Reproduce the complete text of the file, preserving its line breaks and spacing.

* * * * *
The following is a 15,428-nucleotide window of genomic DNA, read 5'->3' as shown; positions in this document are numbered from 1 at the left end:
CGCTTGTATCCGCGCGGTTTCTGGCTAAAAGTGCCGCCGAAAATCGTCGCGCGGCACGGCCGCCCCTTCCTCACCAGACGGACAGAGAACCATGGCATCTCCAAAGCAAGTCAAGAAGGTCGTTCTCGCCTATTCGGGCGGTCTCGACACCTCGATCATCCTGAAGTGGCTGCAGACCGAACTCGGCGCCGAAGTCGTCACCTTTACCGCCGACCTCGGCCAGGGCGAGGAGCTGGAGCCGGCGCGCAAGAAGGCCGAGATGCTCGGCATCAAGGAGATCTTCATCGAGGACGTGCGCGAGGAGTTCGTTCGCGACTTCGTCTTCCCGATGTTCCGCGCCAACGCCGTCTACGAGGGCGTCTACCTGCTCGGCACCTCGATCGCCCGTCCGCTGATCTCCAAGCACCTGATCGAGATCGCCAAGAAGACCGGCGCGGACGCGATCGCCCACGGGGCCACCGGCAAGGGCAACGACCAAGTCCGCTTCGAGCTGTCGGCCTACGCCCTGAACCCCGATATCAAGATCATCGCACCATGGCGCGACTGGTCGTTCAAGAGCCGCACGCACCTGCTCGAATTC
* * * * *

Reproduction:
The following is a 15,428-nucleotide window of genomic DNA, read 5'->3' as shown; positions in this document are numbered from 1 at the left end:
CGCTTGTATCCGCGCGGTTTCTGGCTAAAAGTGCCGCCGAAAATCGTCGCGCGGCACGGCCGCCCCTTCCTCACCAGACGGACAGAGAACCATGGCATCTCCAAAGCAAGTCAAGAAGGTCGTTCTCGCCTATTCGGGCGGTCTCGACACCTCGATCATCCTGAAGTGGCTGCAGACCGAACTCGGCGCCGAAGTCGTCACCTTTACCGCCGACCTCGGCCAGGGCGAGGAGCTGGAGCCGGCGCGCAAGAAGGCCGAGATGCTCGGCATCAAGGAGATCTTCATCGAGGACGTGCGCGAGGAGTTCGTTCGCGACTTCGTCTTCCCGATGTTCCGCGCCAACGCCGTCTACGAGGGCGTCTACCTGCTCGGCACCTCGATCGCCCGTCCGCTGATCTCCAAGCACCTGATCGAGATCGCCAAGAAGACCGGCGCGGACGCGATCGCCCACGGGGCCACCGGCAAGGGCAACGACCAAGTCCGCTTCGAGCTGTCGGCCTACGCCCTGAACCCCGATATCAAGATCATCGCACCATGGCGCGACTGGTCGTTCAAGAGCCGCACGCACCTGCTCGAATTC